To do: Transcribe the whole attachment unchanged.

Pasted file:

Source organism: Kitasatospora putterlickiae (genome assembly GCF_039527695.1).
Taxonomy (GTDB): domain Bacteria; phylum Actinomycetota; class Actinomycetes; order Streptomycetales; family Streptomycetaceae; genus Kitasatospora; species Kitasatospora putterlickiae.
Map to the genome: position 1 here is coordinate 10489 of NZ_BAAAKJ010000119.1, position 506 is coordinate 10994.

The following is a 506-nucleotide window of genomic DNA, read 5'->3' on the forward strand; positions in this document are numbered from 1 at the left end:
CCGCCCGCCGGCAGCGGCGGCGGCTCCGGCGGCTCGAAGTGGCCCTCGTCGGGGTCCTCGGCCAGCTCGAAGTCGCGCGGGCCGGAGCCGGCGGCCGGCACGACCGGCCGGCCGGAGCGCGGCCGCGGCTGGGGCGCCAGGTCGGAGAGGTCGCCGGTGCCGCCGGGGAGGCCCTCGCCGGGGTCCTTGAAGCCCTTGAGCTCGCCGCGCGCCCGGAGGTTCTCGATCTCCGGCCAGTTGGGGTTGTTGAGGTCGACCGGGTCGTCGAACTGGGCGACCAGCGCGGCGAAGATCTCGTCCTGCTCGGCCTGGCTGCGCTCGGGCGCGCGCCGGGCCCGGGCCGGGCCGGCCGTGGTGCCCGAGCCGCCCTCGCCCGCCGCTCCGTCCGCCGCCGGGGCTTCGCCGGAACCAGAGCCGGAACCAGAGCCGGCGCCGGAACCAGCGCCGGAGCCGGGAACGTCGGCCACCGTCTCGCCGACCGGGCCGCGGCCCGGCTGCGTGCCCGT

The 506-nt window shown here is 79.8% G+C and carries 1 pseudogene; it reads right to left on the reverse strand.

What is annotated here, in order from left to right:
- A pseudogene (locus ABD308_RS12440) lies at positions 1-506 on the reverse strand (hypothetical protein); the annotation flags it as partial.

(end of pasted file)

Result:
Source organism: Kitasatospora putterlickiae (genome assembly GCF_039527695.1).
Taxonomy (GTDB): domain Bacteria; phylum Actinomycetota; class Actinomycetes; order Streptomycetales; family Streptomycetaceae; genus Kitasatospora; species Kitasatospora putterlickiae.
Map to the genome: position 1 here is coordinate 10489 of NZ_BAAAKJ010000119.1, position 506 is coordinate 10994.

The following is a 506-nucleotide window of genomic DNA, read 5'->3' on the forward strand; positions in this document are numbered from 1 at the left end:
CCGCCCGCCGGCAGCGGCGGCGGCTCCGGCGGCTCGAAGTGGCCCTCGTCGGGGTCCTCGGCCAGCTCGAAGTCGCGCGGGCCGGAGCCGGCGGCCGGCACGACCGGCCGGCCGGAGCGCGGCCGCGGCTGGGGCGCCAGGTCGGAGAGGTCGCCGGTGCCGCCGGGGAGGCCCTCGCCGGGGTCCTTGAAGCCCTTGAGCTCGCCGCGCGCCCGGAGGTTCTCGATCTCCGGCCAGTTGGGGTTGTTGAGGTCGACCGGGTCGTCGAACTGGGCGACCAGCGCGGCGAAGATCTCGTCCTGCTCGGCCTGGCTGCGCTCGGGCGCGCGCCGGGCCCGGGCCGGGCCGGCCGTGGTGCCCGAGCCGCCCTCGCCCGCCGCTCCGTCCGCCGCCGGGGCTTCGCCGGAACCAGAGCCGGAACCAGAGCCGGCGCCGGAACCAGCGCCGGAGCCGGGAACGTCGGCCACCGTCTCGCCGACCGGGCCGCGGCCCGGCTGCGTGCCCGT

The 506-nt window shown here is 79.8% G+C and carries 1 pseudogene; it reads right to left on the reverse strand.

What is annotated here, in order from left to right:
- A pseudogene (locus ABD308_RS12440) lies at positions 1-506 on the reverse strand (hypothetical protein); the annotation flags it as partial.